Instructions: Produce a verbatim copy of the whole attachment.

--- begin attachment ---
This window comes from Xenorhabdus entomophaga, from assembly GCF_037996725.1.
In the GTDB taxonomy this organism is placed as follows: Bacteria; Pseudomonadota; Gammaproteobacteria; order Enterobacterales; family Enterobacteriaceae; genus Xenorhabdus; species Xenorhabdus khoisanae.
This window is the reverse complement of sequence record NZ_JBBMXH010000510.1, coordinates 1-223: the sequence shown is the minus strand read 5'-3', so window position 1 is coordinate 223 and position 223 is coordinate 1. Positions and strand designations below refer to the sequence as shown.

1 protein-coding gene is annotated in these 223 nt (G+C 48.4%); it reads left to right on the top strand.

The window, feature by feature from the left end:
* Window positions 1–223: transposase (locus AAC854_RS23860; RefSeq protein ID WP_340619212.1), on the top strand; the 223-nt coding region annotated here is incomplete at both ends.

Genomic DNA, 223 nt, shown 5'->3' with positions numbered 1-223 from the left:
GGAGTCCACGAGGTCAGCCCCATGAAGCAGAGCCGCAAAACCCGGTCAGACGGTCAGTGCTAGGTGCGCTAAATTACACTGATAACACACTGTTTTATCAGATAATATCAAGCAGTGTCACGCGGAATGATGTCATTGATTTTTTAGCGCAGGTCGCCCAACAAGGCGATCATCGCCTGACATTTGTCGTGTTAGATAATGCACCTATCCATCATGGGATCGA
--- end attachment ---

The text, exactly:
This window comes from Xenorhabdus entomophaga, from assembly GCF_037996725.1.
In the GTDB taxonomy this organism is placed as follows: Bacteria; Pseudomonadota; Gammaproteobacteria; order Enterobacterales; family Enterobacteriaceae; genus Xenorhabdus; species Xenorhabdus khoisanae.
This window is the reverse complement of sequence record NZ_JBBMXH010000510.1, coordinates 1-223: the sequence shown is the minus strand read 5'-3', so window position 1 is coordinate 223 and position 223 is coordinate 1. Positions and strand designations below refer to the sequence as shown.

1 protein-coding gene is annotated in these 223 nt (G+C 48.4%); it reads left to right on the top strand.

The window, feature by feature from the left end:
* Window positions 1–223: transposase (locus AAC854_RS23860; RefSeq protein ID WP_340619212.1), on the top strand; the 223-nt coding region annotated here is incomplete at both ends.

Genomic DNA, 223 nt, shown 5'->3' with positions numbered 1-223 from the left:
GGAGTCCACGAGGTCAGCCCCATGAAGCAGAGCCGCAAAACCCGGTCAGACGGTCAGTGCTAGGTGCGCTAAATTACACTGATAACACACTGTTTTATCAGATAATATCAAGCAGTGTCACGCGGAATGATGTCATTGATTTTTTAGCGCAGGTCGCCCAACAAGGCGATCATCGCCTGACATTTGTCGTGTTAGATAATGCACCTATCCATCATGGGATCGA